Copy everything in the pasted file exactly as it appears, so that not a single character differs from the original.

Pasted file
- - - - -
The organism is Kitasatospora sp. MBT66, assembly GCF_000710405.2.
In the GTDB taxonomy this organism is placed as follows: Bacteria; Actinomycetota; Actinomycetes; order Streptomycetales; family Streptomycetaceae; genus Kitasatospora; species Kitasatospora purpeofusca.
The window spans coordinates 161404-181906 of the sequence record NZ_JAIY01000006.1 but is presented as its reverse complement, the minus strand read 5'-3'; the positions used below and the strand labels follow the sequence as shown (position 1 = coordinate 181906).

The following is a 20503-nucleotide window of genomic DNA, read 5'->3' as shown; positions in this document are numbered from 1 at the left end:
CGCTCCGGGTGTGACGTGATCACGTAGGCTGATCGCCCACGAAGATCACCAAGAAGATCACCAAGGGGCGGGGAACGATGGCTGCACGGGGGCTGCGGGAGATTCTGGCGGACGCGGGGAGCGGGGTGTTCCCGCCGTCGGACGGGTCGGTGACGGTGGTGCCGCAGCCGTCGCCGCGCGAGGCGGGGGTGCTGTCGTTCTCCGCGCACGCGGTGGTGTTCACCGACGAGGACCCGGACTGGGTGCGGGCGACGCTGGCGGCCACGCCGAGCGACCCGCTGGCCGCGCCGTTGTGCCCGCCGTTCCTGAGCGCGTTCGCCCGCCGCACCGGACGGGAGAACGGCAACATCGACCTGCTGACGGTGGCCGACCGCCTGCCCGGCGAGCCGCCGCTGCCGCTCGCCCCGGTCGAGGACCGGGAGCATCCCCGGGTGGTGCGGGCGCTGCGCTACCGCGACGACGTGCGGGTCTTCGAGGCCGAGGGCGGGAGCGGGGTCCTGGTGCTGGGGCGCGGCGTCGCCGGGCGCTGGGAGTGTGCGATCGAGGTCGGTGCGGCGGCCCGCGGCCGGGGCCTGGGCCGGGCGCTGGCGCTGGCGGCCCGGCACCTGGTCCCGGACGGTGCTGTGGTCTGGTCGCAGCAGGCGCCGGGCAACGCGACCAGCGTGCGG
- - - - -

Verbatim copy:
The organism is Kitasatospora sp. MBT66, assembly GCF_000710405.2.
In the GTDB taxonomy this organism is placed as follows: Bacteria; Actinomycetota; Actinomycetes; order Streptomycetales; family Streptomycetaceae; genus Kitasatospora; species Kitasatospora purpeofusca.
The window spans coordinates 161404-181906 of the sequence record NZ_JAIY01000006.1 but is presented as its reverse complement, the minus strand read 5'-3'; the positions used below and the strand labels follow the sequence as shown (position 1 = coordinate 181906).

The following is a 20503-nucleotide window of genomic DNA, read 5'->3' as shown; positions in this document are numbered from 1 at the left end:
CGCTCCGGGTGTGACGTGATCACGTAGGCTGATCGCCCACGAAGATCACCAAGAAGATCACCAAGGGGCGGGGAACGATGGCTGCACGGGGGCTGCGGGAGATTCTGGCGGACGCGGGGAGCGGGGTGTTCCCGCCGTCGGACGGGTCGGTGACGGTGGTGCCGCAGCCGTCGCCGCGCGAGGCGGGGGTGCTGTCGTTCTCCGCGCACGCGGTGGTGTTCACCGACGAGGACCCGGACTGGGTGCGGGCGACGCTGGCGGCCACGCCGAGCGACCCGCTGGCCGCGCCGTTGTGCCCGCCGTTCCTGAGCGCGTTCGCCCGCCGCACCGGACGGGAGAACGGCAACATCGACCTGCTGACGGTGGCCGACCGCCTGCCCGGCGAGCCGCCGCTGCCGCTCGCCCCGGTCGAGGACCGGGAGCATCCCCGGGTGGTGCGGGCGCTGCGCTACCGCGACGACGTGCGGGTCTTCGAGGCCGAGGGCGGGAGCGGGGTCCTGGTGCTGGGGCGCGGCGTCGCCGGGCGCTGGGAGTGTGCGATCGAGGTCGGTGCGGCGGCCCGCGGCCGGGGCCTGGGCCGGGCGCTGGCGCTGGCGGCCCGGCACCTGGTCCCGGACGGTGCTGTGGTCTGGTCGCAGCAGGCGCCGGGCAACGCGACCAGCGTGCGG